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Everest Climber Knew Many Of The Sherpa Guides Killed In Avalanche

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Nepalese mountaineer, Dawa Tashi Sherpa, survivor of an avalanche on Mount Everest, lies in the Intensive Care Unit (ICU) at Grandi International Hospital in Kathmandu on April 18, 2014. At least 12 Nepalese guides preparing routes up Mount Everest for commercial climbers were killed by an avalanche in the most deadly mountaineering accident ever on the world's highest peak, officials and rescuers say. The men were among a large party of Sherpas carrying tents, food and ropes who headed out in bright sunshine in an early morning expedition ahead of the main climbing season starting later this month. (Prakash Mathema/AFP/Getty Images)

Nepalese mountaineer, Dawa Tashi Sherpa, survivor of an avalanche on Mount Everest, lies in the Intensive Care Unit (ICU) at Grandi International Hospital in Kathmandu on April 18, 2014. At least 12 Nepalese guides preparing routes up Mount Everest for commercial climbers were killed by an avalanche in the most deadly mountaineering accident ever on the world’s highest peak, officials and rescuers say. The men were among a large party of Sherpas carrying tents, food and ropes who headed out in bright sunshine in an early morning expedition ahead of the main climbing season starting later this month. (Prakash Mathema/AFP/Getty Images)

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DETROIT (WWJ) – The world’s highest mountain has seen its deadliest-ever disaster Friday.

As Nepalese Sherpa guides worked to set up ropes for other climbers on Mount Everest, an avalanche swept down the climbing route. At least 12 of the guides were killed.

Scott Derue, a professor at the University of Michigan’s Ross School of Business, climbed Everest last May and says very matter of fact, ” … Everest is a dangerous place.”

Derue says five of the sherpa who died were part of the team that assisted his ascent up the mountain. He describes the Sherpas as a very humble people, who in many cases have dedicated their lives to helping adventurers climb Mt. Everest.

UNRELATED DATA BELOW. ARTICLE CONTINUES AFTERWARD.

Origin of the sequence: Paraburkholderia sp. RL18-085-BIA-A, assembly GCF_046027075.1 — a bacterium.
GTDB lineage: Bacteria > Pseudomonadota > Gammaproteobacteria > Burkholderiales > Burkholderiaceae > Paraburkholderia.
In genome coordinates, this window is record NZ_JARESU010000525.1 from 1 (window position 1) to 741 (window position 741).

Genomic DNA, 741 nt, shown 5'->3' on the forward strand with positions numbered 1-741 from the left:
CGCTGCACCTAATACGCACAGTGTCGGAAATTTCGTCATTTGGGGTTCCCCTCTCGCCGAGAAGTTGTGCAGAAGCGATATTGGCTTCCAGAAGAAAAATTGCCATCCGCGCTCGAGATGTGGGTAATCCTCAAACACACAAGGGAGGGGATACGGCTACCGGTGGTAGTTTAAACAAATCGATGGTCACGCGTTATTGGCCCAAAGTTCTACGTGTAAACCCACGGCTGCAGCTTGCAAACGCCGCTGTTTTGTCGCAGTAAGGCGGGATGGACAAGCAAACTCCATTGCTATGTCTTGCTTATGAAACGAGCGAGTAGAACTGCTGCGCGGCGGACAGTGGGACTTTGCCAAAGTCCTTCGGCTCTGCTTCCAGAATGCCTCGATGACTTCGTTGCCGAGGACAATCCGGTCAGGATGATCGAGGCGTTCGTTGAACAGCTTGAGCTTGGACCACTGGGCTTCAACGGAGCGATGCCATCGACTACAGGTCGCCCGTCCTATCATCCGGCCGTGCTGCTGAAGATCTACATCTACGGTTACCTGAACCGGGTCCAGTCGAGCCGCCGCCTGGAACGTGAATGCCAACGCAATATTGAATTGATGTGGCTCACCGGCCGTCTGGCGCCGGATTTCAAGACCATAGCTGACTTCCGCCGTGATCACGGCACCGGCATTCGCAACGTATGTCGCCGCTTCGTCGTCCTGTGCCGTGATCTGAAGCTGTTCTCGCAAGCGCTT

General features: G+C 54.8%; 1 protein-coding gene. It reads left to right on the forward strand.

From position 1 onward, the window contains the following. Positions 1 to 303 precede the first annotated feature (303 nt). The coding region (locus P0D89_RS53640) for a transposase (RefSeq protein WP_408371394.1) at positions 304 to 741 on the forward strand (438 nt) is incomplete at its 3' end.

“It’s not about the adventure for them – that’s their livelihood and in many cases these people are making enough money in two to three months to support their family, and in some cases their entire village.”

For Derue, the Sherpas helped give him a lifetime memory, “it was on a clear day and you can see for miles upon miles and three-hundred and sixty degrees, and I will forever cherish the videos I have and the memories I have,” he said of his trip to the top of Everest.

CBS News reports that the avalanche swept down a climbing route on Mount Everest early Friday, killing at least 12 Nepalese guides and leaving four missing in the deadliest disaster on the world’s highest peak. Several more were injured.

The Sherpa guides had gone to fix ropes for other climbers when the avalanche struck an area known as the “popcorn field” for its bulging chunks of ice at about 6:30 a.m., Nepal Tourism Ministry official Krishna Lamsal said from the base camp, where he was monitoring rescue efforts.

An injured survivor told his relatives the path up the mountain was unstable just before the avalanche struck at an elevation just below 21,000 feet. As soon as the avalanche hit, rescuers, guides and climbers rushed to help.

“It took out many of the ladders, so this has now trapped over 100 climbers above the collapse, and also no one can climb below it,” Alan Arnette, an experienced climber who has scaled Everest four times, told CBS News. “So, basically, Everest has come to a complete stop at this point, and I’m sure many of the teams are reevaluating exactly how they want to move forward.”

Rescue workers pulled out 12 bodies from under mounds of snow and ice and were searching for the four missing guides, Lamsal said. Officials had earlier said three were missing.

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